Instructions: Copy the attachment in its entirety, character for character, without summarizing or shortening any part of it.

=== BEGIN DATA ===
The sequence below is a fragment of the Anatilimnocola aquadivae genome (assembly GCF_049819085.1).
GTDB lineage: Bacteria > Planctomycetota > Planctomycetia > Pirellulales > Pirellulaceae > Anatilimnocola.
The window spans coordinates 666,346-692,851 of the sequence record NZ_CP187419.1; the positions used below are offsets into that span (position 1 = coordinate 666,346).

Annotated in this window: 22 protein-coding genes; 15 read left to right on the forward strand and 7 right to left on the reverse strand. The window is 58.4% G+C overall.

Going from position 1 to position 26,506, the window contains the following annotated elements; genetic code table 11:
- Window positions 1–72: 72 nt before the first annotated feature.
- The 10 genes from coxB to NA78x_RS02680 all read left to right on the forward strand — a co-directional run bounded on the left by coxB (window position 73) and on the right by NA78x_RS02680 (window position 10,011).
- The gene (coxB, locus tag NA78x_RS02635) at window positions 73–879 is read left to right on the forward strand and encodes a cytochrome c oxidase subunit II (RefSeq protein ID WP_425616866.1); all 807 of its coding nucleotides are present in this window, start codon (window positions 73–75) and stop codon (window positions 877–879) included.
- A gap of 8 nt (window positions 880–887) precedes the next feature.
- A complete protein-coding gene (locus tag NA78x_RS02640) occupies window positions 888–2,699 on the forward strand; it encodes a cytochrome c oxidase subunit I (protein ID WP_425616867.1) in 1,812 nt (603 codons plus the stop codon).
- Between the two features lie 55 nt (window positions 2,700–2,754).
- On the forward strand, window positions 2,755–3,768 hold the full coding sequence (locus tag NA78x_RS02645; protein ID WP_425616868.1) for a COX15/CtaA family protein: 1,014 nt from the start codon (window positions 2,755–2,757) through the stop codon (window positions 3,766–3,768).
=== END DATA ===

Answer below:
The sequence below is a fragment of the Anatilimnocola aquadivae genome (assembly GCF_049819085.1).
GTDB lineage: Bacteria > Planctomycetota > Planctomycetia > Pirellulales > Pirellulaceae > Anatilimnocola.
The window spans coordinates 666,346-692,851 of the sequence record NZ_CP187419.1; the positions used below are offsets into that span (position 1 = coordinate 666,346).

Annotated in this window: 22 protein-coding genes; 15 read left to right on the forward strand and 7 right to left on the reverse strand. The window is 58.4% G+C overall.

Going from position 1 to position 26,506, the window contains the following annotated elements; genetic code table 11:
- Window positions 1–72: 72 nt before the first annotated feature.
- The 10 genes from coxB to NA78x_RS02680 all read left to right on the forward strand — a co-directional run bounded on the left by coxB (window position 73) and on the right by NA78x_RS02680 (window position 10,011).
- The gene (coxB, locus tag NA78x_RS02635) at window positions 73–879 is read left to right on the forward strand and encodes a cytochrome c oxidase subunit II (RefSeq protein ID WP_425616866.1); all 807 of its coding nucleotides are present in this window, start codon (window positions 73–75) and stop codon (window positions 877–879) included.
- A gap of 8 nt (window positions 880–887) precedes the next feature.
- A complete protein-coding gene (locus tag NA78x_RS02640) occupies window positions 888–2,699 on the forward strand; it encodes a cytochrome c oxidase subunit I (protein ID WP_425616867.1) in 1,812 nt (603 codons plus the stop codon).
- Between the two features lie 55 nt (window positions 2,700–2,754).
- On the forward strand, window positions 2,755–3,768 hold the full coding sequence (locus tag NA78x_RS02645; protein ID WP_425616868.1) for a COX15/CtaA family protein: 1,014 nt from the start codon (window positions 2,755–2,757) through the stop codon (window positions 3,766–3,768).